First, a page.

Ryan looked impressed. “You’re getting better at pretending you can’t see them,” he said. “I remember when you were a little girl; you’d point at every ghost you saw. What’s changed?”
Once she was sure they were out of earshot of the restaurant, Sue said, “I realized that once they knew I could see them, they never left me alone.”
“Just like me?”
“Don’t flatter yourself,” she advised. “You’re different.”
The tall man smiled and floated through a stop sign. “Remember that ghost with the really big chin?” he asked. “She bothered you for a whole month, begging you to find her cat. She was the worst one.”
“Her chin was really big,”
“After you found her cat, she wanted you to bring it to her ex-husband. Do you remember how pale he got when you showed up with Princess on his doorstep?”
“I was nine and terrified,” she said.
“And then there was that hippie,” he reminded her. “After you plugged his girlfriend’s exhaust pipe with an orange, he told all his other friends about you, and you had dead crawling around your house for days. I couldn’t even chase them all off, either. Even when I told them you couldn’t help them and you were just a kid, they kept coming.”
They turned a corner, and many shops and an even larger hill lay before them. She moved around a group of tourists shopping at an outdoor stall covered in detailed beads. She waited till they had gone a ways and took a breath.
“Don’t remind me,” she said quietly. “I had to lie to Grandpa that I was being bullied at school so we could move. Even then some of them followed us.”
“I know why you don’t like getting involved with us,” Ryan told her. “I wouldn’t like it either. But you can’t deny that you’re special.”
Sue halted abruptly and turned to face him. She grimaced. “I am not special,” she deadpanned.
Ryan looked down through his feet and at the ground. “All I’m saying is that you needn’t avoid us completely. The big-chin lady and the hippie aside, there are some ghosts out there that could really use your help.”
A cloud shifted for a moment, and a beam of sunlight hit them. Sue clenched her jaw and used her hands to shield her eyes from the heavens. “We are not going to talk about this now.”
“Why not?” he shot back, and the rain covered them again. “Because you don’t want to hear it?”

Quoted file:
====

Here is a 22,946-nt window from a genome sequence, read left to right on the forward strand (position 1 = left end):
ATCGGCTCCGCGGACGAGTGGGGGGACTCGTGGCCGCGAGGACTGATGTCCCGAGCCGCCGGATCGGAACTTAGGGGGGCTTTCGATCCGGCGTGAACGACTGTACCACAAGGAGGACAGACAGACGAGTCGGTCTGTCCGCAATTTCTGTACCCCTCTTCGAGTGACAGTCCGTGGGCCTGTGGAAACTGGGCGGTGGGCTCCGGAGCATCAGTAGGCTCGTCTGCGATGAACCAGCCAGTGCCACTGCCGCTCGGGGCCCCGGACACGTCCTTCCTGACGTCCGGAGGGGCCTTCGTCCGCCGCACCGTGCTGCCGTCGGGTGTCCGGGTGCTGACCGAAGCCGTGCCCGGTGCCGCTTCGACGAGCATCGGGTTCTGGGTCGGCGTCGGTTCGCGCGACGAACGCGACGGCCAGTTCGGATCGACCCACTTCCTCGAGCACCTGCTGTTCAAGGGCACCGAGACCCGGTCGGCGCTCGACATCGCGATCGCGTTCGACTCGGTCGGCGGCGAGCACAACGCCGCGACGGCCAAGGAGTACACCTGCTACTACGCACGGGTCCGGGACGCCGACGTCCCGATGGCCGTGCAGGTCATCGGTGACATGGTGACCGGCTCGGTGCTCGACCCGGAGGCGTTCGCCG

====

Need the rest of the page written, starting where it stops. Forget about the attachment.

“Ryan,” she warned.
“Are you afraid ghosts will start following you again?” he demanded. “Or is it something else?”
“If you’re going to act this way, then leave,” she hissed.
“There are people that need help,” he argued. “You don’t know what-”
She stood her ground.
He had never been able to deny those bright eyes, which were a peculiar shade of brown he’d never seen elsewhere.
“Don’t follow me” she snapped, and began to walk away.
“Sue! It’s dangerous to go off alone!”
“What if you run into the person that’s been kidnapping girls?” Ryan shouted after her. “How do I explain that to Sam?”
“I’m not going to run into the kidnapper, and I don’t need your help,” she said. “So go home!”
He watched her as she determinedly continued up the steep hill, and sighed once she was out of sight. “What am I going to do with you, Sue?”
She wasn’t a noisy person, but she was honest: she felt bad.
Ryan had never asked for something like this. He had been with her as long as she could remember, and of all the dead that had followed her, he had been the quietest. Sue sighed in exasperation. What did he want her to do?
He knew how bad it got when lots of dead knew she could see them. Her life was put on hold; they interrupted her during class, intruded in her home, woke her from sleep, spent all day yelling and threatening her to help. Some would even tip things over around her, trip people she talked to. One of the angrier ones had broken the windows of her classroom, and everyone alive had whispered that she was cursed.
Sue refused to live that life again. But…
Ryan had never asked her for so much as a cup of tea before today.
There was a silvery-blue shimmer up ahead between the drops, and Sue stopped in her tracks.
At the very top of the steep San Francisco hill stood the most beautiful dead woman she’d ever seen. The shining grey raindrops fell from the dark clouds overhead and splashed off of her midnight blue Hanbok. Sue stared. This woman was no level one.
She wasn’t smiling. She wasn’t looking at anything, or even moving. The ghost just floated an inch off the pavement, right in front of a battered wall.
Ryan’s transparent face flashed in her mind, and she inhaled. She was just one ghost, right? Sue need only ask one ghost if she needed help, and then she would have a clear conscious. Hopefully for a while.
She took the first step forward.
The dead woman moved as if possessed – her glowing skirts swirled around her feet, and she went straight into the wall. Her body melted through, and Sue blinked. Maybe this lady did need some help.
She approached the entrance and glanced up. Above the door sat a group of blocky, wooden words in the Korean alphabet. Sue read quietly, “Kyung-”
The door swung open.
He smiled a strange smile at her, half-hidden in the shadow of the doorway, and the dark twinkle in his brown eyes spoke of untold secrets. The rain finally slowed to a drip, and amid all this, the young man said brightly, “Welcome to Kyung Tak Coffee House. What can I do for you today?”